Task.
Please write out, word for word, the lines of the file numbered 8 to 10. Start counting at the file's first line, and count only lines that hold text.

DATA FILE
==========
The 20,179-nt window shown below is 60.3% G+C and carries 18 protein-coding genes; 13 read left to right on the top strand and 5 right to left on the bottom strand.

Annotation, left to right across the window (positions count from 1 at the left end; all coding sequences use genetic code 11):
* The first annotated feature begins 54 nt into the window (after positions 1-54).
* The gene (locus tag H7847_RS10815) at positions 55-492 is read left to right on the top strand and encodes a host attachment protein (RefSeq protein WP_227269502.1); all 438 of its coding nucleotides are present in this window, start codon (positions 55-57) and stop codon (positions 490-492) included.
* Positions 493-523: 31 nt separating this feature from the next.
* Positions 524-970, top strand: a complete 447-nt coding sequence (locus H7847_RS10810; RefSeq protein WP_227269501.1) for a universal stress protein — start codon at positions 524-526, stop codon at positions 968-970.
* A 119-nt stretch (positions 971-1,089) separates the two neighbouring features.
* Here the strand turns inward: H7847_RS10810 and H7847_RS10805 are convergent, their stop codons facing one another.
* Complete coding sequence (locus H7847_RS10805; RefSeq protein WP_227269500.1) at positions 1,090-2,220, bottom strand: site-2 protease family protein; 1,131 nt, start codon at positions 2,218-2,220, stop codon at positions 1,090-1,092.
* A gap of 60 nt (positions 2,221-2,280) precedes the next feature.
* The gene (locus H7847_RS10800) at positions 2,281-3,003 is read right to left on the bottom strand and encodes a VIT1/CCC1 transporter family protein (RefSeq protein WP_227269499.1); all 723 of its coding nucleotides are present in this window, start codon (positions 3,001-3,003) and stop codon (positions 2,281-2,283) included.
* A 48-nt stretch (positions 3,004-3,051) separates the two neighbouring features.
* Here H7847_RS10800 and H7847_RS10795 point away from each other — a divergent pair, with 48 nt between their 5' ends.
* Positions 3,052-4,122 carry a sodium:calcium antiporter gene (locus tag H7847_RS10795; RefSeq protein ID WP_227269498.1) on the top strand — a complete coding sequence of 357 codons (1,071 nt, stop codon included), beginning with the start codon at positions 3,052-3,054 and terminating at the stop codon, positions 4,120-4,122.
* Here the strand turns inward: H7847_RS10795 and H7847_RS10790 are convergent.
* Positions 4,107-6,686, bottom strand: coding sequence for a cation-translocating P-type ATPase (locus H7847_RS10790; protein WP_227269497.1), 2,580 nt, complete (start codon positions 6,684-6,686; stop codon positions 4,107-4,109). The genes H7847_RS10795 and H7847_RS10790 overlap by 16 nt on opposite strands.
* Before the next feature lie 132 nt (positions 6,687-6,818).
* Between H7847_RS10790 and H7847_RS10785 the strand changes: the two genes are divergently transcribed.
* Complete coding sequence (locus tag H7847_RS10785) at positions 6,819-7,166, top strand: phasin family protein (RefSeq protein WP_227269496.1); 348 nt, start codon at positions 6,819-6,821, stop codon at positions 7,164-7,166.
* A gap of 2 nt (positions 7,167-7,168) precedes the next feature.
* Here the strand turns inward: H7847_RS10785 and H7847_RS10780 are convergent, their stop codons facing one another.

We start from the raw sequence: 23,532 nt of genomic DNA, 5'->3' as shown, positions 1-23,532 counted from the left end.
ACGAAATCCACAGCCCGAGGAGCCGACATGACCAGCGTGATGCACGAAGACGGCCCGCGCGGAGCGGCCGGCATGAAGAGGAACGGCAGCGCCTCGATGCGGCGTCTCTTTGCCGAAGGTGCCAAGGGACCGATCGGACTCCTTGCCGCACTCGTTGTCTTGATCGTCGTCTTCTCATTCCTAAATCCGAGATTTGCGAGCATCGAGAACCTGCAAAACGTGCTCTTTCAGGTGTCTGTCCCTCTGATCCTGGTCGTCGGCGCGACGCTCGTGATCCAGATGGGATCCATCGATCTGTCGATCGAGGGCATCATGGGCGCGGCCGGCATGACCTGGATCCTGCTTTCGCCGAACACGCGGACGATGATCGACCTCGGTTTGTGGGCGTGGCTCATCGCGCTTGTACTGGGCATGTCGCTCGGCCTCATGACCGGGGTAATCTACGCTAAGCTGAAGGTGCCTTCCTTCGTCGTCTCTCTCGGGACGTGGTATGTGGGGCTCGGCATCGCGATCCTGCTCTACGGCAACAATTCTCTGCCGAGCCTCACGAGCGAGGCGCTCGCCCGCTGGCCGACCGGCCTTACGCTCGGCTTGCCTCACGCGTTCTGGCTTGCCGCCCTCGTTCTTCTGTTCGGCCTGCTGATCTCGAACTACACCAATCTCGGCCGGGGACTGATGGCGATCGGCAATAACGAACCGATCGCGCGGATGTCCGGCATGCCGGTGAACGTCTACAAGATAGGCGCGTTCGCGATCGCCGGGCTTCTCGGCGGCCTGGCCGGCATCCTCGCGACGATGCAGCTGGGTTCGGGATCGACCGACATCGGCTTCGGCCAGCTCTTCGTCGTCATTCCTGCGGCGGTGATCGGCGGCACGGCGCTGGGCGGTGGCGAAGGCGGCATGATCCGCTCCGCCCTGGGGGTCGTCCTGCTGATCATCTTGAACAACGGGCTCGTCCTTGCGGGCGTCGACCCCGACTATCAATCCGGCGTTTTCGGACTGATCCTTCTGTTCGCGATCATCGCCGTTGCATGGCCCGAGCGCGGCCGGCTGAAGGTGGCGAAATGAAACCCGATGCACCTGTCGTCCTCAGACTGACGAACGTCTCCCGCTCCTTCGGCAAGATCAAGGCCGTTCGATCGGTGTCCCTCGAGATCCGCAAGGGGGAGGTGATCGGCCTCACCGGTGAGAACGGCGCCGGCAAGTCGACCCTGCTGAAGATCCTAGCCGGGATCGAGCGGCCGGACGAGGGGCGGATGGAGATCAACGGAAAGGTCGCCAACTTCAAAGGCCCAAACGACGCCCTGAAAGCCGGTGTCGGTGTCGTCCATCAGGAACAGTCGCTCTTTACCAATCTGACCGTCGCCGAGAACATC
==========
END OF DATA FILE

* Here the strand turns inward: H7847_RS10810 and H7847_RS10805 are convergent, their stop codons facing one another.
* Complete coding sequence (locus H7847_RS10805; RefSeq protein WP_227269500.1) at positions 1,090-2,220, bottom strand: site-2 protease family protein; 1,131 nt, start codon at positions 2,218-2,220, stop codon at positions 1,090-1,092.
* A gap of 60 nt (positions 2,221-2,280) precedes the next feature.